Value for money has been regarded as the primary objective for the attraction of governments to Public Private Partnerships in many developed and developing countries (Ismail et al 2009). Thus, if a project does not promise to deliver VfM, such a project is better off being procured through other means. The attraction to PPPs in many countries has been necessitated by the need to meet the growing infrastructural challenges being faced in the advent of rapid urbanisation, globalisation, decentralisation, informality and climate change. In addition, the inability of governments to reduce the infrastructural gap due to inadequate resources in terms of local taxes, intergovernmental transfers and borrowing has necessitated the recourse to PPPs. Although VfM has been viewed as a primary objective for the use of PPPs, other reasons such as the need to shift capital expenditure to the private sector and to enhance the efficiency in infrastructure delivery and services have been identified (Asian Development Bank 2008). Regarding the need to shift the capital expenditure to the private sector, Morallos and Amekudzi (2008) argue that the ability to shift the financial burden for providing and maintaining of infrastructure services is the major reason for the use of PPPs in countries facing financial constraints on their infrastructure budgets. In Zambia, the use of PPPs in the delivery of infrastructure was first implemented by the Lusaka City Council through joint venture agreements signed with two firms in the early 2000s to construct the Luburma and ChaChaCha Markets on a Build-Operate-Transfer basis. The structuring of the projects have been characterised by challenges related to contract management, contract monitoring and enforcement, identification and allocation of risks, tender evaluation criteria and processes and undertaking of feasibility studies to determine the reasonable payback periods for the private parties to recoup their investments. With the foregoing, the central question has been; are the two market projects generating any value for money to the Lusaka City Council given the challenges that have been encountered in the process? Therefore, the main objective of the study was to establish whether or not the urban markets PPP infrastructure projects have delivered value for money to the Lusaka City Council and to make appropriate recommendations on how value for money can be achieved, maintained and/or enhanced. The study undertaken was exploratory in nature with a case study adopted as a strategy. Research instruments used were in-depth interviews and questionnaires. The research findings revealed that the projects did not incorporate the key factors that influence the attainment of value for money which are optimal risk transfer, competition, output based specifications, contract duration, private sector management skills and performance measures and incentives. Risks were not optimally transferred while competition was nonexistent in the Luburma Market project and very low in the ChaChaCha Market project. In terms of specifications, they were outlined as inputs contrary to the output based specifications approach for PPPs. Although the contract durations were long enough to warrant the private parties to recoup their investments, the same were not linked to the alternative service delivery approaches as well as whole life costing mechanisms to ensure that facilities were well maintained and performed according to specifications. As for private sector management skills, it was revealed that the award of the contracts to the private parties was dependent upon their experience in similar projects and their financial capabilities. Hence, there were no linkages with cost reductions, efficiency in delivery or incorporation of private management skills in the design and construction standards. The findings also revealed that there were no measures and incentives embedded in the contracts to enhance the performance of the private parties. Furthermore, it was discovered that there was no value for money analysis undertaken when carrying out the projects. Similarly, there were no value for money assessment models in Zambia but that competitive bidding was used to ensure that the best offer possible is obtained. The research also disclosed that although risks are considered an integral component in PPP projects, there were no processes in place to evaluate them. Instead, the tabulation of risks, likely impacts and the indication of who was likely to bear them are relied upon. The study also exposed that the major hindrance to undertaking VfM assessments was lack of human capacity. Additionally, political interference was regarded as being rife in the PPP procurement process and hence affecting the undertaking of rigorous assessments in the projects. Overall, it was concluded that value for money was not being delivered by the Luburma and ChaChaCha Markets to the local government following the non incorporation of the key value for money drivers in the structuring of the projects. Ironically, VfM was being delivered to the private parties through the long term nature of the contracts. However, it was also highlighted that a few benefits to the local government have been gained through the provision of conducive trading environments to traders, generation of income to the local government as well as creation of employment opportunities for the citizens. The study recommends that for value for money to be attained in PPP projects, there is need to ensure that there is optimal risk transfer in projects, high competition, specifications to be outlined as outputs, contract durations to be linked to alternative service delivery approaches and whole life costing apart from facilitating the recouping of the investment, full usage of private sector management skills and the inclusion of performance measures and incentives in the contracts. It is also recommended that capacity building measures be implemented to enhance the skills of the staff in various areas of structuring PPP projects. There is also a need to turn the PPP Unit into a standalone quasi government institution in order to mitigate the occurrence of political interference so as to allow for the enhancement of the achievement of VfM in the projects.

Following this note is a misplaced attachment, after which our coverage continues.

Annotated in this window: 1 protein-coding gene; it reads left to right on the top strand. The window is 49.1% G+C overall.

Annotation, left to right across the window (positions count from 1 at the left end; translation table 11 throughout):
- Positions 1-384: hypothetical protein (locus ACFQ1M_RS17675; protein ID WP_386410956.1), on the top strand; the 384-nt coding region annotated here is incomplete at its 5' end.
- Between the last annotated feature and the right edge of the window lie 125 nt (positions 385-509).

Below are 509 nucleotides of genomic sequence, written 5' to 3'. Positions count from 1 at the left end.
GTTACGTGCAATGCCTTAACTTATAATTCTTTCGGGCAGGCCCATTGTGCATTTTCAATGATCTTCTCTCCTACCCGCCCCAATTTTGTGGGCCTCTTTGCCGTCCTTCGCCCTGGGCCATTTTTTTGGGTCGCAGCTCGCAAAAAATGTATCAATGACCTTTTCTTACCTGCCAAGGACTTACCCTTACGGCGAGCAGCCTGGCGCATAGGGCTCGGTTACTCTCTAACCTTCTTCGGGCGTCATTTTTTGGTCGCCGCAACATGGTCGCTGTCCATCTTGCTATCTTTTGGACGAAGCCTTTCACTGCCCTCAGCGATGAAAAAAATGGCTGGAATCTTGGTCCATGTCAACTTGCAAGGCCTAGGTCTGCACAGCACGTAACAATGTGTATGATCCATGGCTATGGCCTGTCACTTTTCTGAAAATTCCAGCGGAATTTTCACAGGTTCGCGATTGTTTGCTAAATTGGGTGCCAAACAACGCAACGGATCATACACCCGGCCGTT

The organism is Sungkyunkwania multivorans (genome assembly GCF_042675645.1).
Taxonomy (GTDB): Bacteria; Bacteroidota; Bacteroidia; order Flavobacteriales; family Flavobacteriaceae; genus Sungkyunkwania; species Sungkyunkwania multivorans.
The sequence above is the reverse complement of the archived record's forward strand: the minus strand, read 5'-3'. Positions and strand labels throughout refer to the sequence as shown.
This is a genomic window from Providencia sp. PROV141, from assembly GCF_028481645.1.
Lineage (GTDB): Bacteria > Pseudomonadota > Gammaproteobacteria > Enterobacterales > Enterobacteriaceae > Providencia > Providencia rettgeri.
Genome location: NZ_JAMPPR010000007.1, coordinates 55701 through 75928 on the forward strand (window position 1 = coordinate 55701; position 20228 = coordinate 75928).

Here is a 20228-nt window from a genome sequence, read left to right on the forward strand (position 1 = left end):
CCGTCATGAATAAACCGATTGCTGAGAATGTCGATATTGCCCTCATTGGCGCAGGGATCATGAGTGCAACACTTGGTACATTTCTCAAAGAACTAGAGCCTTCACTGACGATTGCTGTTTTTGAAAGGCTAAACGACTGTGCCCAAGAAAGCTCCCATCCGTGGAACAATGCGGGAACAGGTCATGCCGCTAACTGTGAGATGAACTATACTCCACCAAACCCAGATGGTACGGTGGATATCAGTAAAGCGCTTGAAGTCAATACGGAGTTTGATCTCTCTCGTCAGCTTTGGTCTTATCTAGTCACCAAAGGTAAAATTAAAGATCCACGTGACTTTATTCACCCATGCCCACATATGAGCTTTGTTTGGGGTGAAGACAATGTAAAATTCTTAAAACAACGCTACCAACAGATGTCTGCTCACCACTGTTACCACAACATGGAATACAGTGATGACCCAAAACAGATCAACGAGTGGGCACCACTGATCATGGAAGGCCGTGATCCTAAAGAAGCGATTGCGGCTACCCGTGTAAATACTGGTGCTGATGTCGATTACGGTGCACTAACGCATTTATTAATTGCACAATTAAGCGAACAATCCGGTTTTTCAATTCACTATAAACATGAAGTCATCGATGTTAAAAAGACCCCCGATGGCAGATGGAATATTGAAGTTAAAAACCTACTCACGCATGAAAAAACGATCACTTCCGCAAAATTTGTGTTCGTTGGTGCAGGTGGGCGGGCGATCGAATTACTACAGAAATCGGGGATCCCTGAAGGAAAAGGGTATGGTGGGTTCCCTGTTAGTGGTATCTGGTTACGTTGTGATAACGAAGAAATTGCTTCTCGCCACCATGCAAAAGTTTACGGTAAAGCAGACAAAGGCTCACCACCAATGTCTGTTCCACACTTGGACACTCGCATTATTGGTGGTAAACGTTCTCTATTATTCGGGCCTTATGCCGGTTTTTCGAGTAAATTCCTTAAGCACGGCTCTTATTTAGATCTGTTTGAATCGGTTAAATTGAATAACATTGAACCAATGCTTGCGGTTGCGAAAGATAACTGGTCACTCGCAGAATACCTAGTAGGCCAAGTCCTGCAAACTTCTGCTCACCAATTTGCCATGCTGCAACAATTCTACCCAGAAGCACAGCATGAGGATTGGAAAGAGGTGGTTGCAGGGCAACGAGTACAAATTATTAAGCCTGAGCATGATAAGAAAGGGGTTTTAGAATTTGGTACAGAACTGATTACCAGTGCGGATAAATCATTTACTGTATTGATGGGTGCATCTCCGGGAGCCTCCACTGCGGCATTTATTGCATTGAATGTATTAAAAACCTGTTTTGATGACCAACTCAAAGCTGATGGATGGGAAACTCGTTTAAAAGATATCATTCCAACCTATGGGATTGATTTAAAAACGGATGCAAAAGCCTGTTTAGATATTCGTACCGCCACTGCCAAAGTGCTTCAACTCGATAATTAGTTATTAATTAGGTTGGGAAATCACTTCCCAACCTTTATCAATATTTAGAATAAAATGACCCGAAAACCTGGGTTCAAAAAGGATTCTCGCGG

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Bongwa, A.
Institute for Housing and Urban Development Studies

Kalemba, A. (Andrew). (2011, September). Assessing Value for Money in Public-Private Partnership Infrastructure Projects in Zambia. Retrieved from